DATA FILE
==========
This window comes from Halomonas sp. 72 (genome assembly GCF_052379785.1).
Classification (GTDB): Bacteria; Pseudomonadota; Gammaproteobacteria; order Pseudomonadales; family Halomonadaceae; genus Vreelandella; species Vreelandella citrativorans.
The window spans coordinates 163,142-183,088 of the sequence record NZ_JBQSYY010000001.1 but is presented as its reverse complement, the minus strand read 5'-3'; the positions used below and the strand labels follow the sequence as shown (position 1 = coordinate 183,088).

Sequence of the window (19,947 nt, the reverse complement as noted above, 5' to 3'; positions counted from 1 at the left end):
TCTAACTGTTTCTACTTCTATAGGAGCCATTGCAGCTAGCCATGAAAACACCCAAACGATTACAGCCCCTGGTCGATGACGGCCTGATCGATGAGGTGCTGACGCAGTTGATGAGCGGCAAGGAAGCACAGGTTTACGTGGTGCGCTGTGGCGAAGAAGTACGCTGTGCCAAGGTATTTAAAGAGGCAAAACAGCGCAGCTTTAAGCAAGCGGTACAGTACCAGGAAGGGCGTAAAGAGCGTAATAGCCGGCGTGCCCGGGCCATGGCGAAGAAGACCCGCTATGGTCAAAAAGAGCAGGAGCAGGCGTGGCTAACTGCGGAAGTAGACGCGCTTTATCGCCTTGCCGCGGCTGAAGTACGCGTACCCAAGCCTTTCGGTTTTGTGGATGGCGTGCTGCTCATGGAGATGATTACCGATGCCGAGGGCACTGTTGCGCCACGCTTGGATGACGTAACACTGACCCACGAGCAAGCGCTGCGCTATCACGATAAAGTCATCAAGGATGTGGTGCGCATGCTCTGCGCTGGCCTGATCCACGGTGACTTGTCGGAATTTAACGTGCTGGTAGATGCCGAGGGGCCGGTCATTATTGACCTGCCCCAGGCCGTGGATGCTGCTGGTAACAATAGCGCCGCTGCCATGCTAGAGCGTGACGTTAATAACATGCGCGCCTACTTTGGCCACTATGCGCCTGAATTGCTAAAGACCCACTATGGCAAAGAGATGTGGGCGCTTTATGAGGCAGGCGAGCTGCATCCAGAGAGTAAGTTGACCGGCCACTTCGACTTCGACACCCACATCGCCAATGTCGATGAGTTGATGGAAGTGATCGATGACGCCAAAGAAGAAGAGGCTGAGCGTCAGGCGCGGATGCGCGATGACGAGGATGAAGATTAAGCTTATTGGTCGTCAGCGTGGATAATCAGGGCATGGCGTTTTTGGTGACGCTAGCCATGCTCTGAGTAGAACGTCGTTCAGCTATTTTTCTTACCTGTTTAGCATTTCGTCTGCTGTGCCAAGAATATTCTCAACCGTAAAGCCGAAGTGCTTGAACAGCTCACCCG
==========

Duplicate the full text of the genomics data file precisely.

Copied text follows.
This window comes from Halomonas sp. 72 (genome assembly GCF_052379785.1).
Classification (GTDB): Bacteria; Pseudomonadota; Gammaproteobacteria; order Pseudomonadales; family Halomonadaceae; genus Vreelandella; species Vreelandella citrativorans.
The window spans coordinates 163,142-183,088 of the sequence record NZ_JBQSYY010000001.1 but is presented as its reverse complement, the minus strand read 5'-3'; the positions used below and the strand labels follow the sequence as shown (position 1 = coordinate 183,088).

Sequence of the window (19,947 nt, the reverse complement as noted above, 5' to 3'; positions counted from 1 at the left end):
TCTAACTGTTTCTACTTCTATAGGAGCCATTGCAGCTAGCCATGAAAACACCCAAACGATTACAGCCCCTGGTCGATGACGGCCTGATCGATGAGGTGCTGACGCAGTTGATGAGCGGCAAGGAAGCACAGGTTTACGTGGTGCGCTGTGGCGAAGAAGTACGCTGTGCCAAGGTATTTAAAGAGGCAAAACAGCGCAGCTTTAAGCAAGCGGTACAGTACCAGGAAGGGCGTAAAGAGCGTAATAGCCGGCGTGCCCGGGCCATGGCGAAGAAGACCCGCTATGGTCAAAAAGAGCAGGAGCAGGCGTGGCTAACTGCGGAAGTAGACGCGCTTTATCGCCTTGCCGCGGCTGAAGTACGCGTACCCAAGCCTTTCGGTTTTGTGGATGGCGTGCTGCTCATGGAGATGATTACCGATGCCGAGGGCACTGTTGCGCCACGCTTGGATGACGTAACACTGACCCACGAGCAAGCGCTGCGCTATCACGATAAAGTCATCAAGGATGTGGTGCGCATGCTCTGCGCTGGCCTGATCCACGGTGACTTGTCGGAATTTAACGTGCTGGTAGATGCCGAGGGGCCGGTCATTATTGACCTGCCCCAGGCCGTGGATGCTGCTGGTAACAATAGCGCCGCTGCCATGCTAGAGCGTGACGTTAATAACATGCGCGCCTACTTTGGCCACTATGCGCCTGAATTGCTAAAGACCCACTATGGCAAAGAGATGTGGGCGCTTTATGAGGCAGGCGAGCTGCATCCAGAGAGTAAGTTGACCGGCCACTTCGACTTCGACACCCACATCGCCAATGTCGATGAGTTGATGGAAGTGATCGATGACGCCAAAGAAGAAGAGGCTGAGCGTCAGGCGCGGATGCGCGATGACGAGGATGAAGATTAAGCTTATTGGTCGTCAGCGTGGATAATCAGGGCATGGCGTTTTTGGTGACGCTAGCCATGCTCTGAGTAGAACGTCGTTCAGCTATTTTTCTTACCTGTTTAGCATTTCGTCTGCTGTGCCAAGAATATTCTCAACCGTAAAGCCGAAGTGCTTGAACAGCTCACCCG